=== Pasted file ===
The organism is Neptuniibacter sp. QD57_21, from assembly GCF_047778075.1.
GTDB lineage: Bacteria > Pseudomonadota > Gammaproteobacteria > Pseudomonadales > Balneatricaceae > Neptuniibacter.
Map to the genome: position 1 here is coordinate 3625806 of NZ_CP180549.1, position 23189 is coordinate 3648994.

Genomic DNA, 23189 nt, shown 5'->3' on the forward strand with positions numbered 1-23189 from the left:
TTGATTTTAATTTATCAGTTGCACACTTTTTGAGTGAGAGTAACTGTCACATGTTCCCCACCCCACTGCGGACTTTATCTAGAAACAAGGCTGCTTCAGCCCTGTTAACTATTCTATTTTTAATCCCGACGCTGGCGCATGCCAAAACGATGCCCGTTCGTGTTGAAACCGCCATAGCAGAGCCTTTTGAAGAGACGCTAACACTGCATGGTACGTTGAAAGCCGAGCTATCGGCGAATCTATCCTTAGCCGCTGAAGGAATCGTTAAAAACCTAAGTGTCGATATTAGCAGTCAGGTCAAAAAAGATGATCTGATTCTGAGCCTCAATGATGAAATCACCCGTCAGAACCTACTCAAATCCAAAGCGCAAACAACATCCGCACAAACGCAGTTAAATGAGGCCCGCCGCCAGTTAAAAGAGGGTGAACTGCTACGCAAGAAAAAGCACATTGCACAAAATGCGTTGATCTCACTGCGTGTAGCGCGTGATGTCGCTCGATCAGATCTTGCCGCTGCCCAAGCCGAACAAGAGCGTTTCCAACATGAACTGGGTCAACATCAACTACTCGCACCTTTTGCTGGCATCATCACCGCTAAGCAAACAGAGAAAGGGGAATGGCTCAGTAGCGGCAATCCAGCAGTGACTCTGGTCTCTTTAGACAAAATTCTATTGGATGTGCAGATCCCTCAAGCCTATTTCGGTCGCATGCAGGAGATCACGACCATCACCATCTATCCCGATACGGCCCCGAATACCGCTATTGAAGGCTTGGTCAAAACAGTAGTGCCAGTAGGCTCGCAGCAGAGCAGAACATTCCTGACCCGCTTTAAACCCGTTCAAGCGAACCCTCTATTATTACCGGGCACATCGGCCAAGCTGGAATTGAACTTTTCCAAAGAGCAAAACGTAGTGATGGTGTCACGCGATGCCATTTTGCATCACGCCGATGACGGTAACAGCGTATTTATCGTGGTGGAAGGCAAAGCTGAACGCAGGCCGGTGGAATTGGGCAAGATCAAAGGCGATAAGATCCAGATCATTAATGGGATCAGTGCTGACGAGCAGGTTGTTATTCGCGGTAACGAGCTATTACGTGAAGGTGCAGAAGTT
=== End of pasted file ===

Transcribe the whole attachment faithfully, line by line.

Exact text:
The organism is Neptuniibacter sp. QD57_21, from assembly GCF_047778075.1.
GTDB lineage: Bacteria > Pseudomonadota > Gammaproteobacteria > Pseudomonadales > Balneatricaceae > Neptuniibacter.
Map to the genome: position 1 here is coordinate 3625806 of NZ_CP180549.1, position 23189 is coordinate 3648994.

Genomic DNA, 23189 nt, shown 5'->3' on the forward strand with positions numbered 1-23189 from the left:
TTGATTTTAATTTATCAGTTGCACACTTTTTGAGTGAGAGTAACTGTCACATGTTCCCCACCCCACTGCGGACTTTATCTAGAAACAAGGCTGCTTCAGCCCTGTTAACTATTCTATTTTTAATCCCGACGCTGGCGCATGCCAAAACGATGCCCGTTCGTGTTGAAACCGCCATAGCAGAGCCTTTTGAAGAGACGCTAACACTGCATGGTACGTTGAAAGCCGAGCTATCGGCGAATCTATCCTTAGCCGCTGAAGGAATCGTTAAAAACCTAAGTGTCGATATTAGCAGTCAGGTCAAAAAAGATGATCTGATTCTGAGCCTCAATGATGAAATCACCCGTCAGAACCTACTCAAATCCAAAGCGCAAACAACATCCGCACAAACGCAGTTAAATGAGGCCCGCCGCCAGTTAAAAGAGGGTGAACTGCTACGCAAGAAAAAGCACATTGCACAAAATGCGTTGATCTCACTGCGTGTAGCGCGTGATGTCGCTCGATCAGATCTTGCCGCTGCCCAAGCCGAACAAGAGCGTTTCCAACATGAACTGGGTCAACATCAACTACTCGCACCTTTTGCTGGCATCATCACCGCTAAGCAAACAGAGAAAGGGGAATGGCTCAGTAGCGGCAATCCAGCAGTGACTCTGGTCTCTTTAGACAAAATTCTATTGGATGTGCAGATCCCTCAAGCCTATTTCGGTCGCATGCAGGAGATCACGACCATCACCATCTATCCCGATACGGCCCCGAATACCGCTATTGAAGGCTTGGTCAAAACAGTAGTGCCAGTAGGCTCGCAGCAGAGCAGAACATTCCTGACCCGCTTTAAACCCGTTCAAGCGAACCCTCTATTATTACCGGGCACATCGGCCAAGCTGGAATTGAACTTTTCCAAAGAGCAAAACGTAGTGATGGTGTCACGCGATGCCATTTTGCATCACGCCGATGACGGTAACAGCGTATTTATCGTGGTGGAAGGCAAAGCTGAACGCAGGCCGGTGGAATTGGGCAAGATCAAAGGCGATAAGATCCAGATCATTAATGGGATCAGTGCTGACGAGCAGGTTGTTATTCGCGGTAACGAGCTATTACGTGAAGGTGCAGAAGTT